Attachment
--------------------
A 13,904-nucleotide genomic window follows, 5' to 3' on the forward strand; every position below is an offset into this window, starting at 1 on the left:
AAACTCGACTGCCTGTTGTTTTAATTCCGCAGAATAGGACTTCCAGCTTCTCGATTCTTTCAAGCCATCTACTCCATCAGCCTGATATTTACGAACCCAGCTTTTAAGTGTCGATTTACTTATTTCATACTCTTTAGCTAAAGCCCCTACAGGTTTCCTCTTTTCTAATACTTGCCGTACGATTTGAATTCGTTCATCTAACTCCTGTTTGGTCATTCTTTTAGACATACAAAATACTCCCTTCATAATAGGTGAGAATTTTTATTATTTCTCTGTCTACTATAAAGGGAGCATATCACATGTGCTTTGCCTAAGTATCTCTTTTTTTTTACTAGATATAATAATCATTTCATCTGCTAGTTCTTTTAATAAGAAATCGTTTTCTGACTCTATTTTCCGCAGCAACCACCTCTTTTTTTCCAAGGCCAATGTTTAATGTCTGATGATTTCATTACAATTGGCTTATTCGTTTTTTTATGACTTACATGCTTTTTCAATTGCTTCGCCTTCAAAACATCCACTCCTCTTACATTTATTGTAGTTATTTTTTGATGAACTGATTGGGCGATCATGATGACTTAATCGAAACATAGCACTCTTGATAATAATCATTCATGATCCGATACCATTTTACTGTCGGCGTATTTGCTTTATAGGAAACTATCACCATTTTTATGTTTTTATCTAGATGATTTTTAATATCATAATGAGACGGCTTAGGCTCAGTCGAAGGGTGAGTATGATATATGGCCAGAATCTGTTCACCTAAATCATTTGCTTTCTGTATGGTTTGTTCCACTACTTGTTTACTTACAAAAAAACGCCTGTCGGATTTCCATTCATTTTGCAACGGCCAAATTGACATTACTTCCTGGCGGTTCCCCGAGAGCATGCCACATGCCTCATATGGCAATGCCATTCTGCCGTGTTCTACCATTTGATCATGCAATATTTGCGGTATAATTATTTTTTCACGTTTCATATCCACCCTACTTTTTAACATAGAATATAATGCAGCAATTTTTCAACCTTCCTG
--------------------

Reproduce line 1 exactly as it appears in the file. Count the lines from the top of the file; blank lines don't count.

A 13,904-nucleotide genomic window follows, 5' to 3' on the forward strand; every position below is an offset into this window, starting at 1 on the left: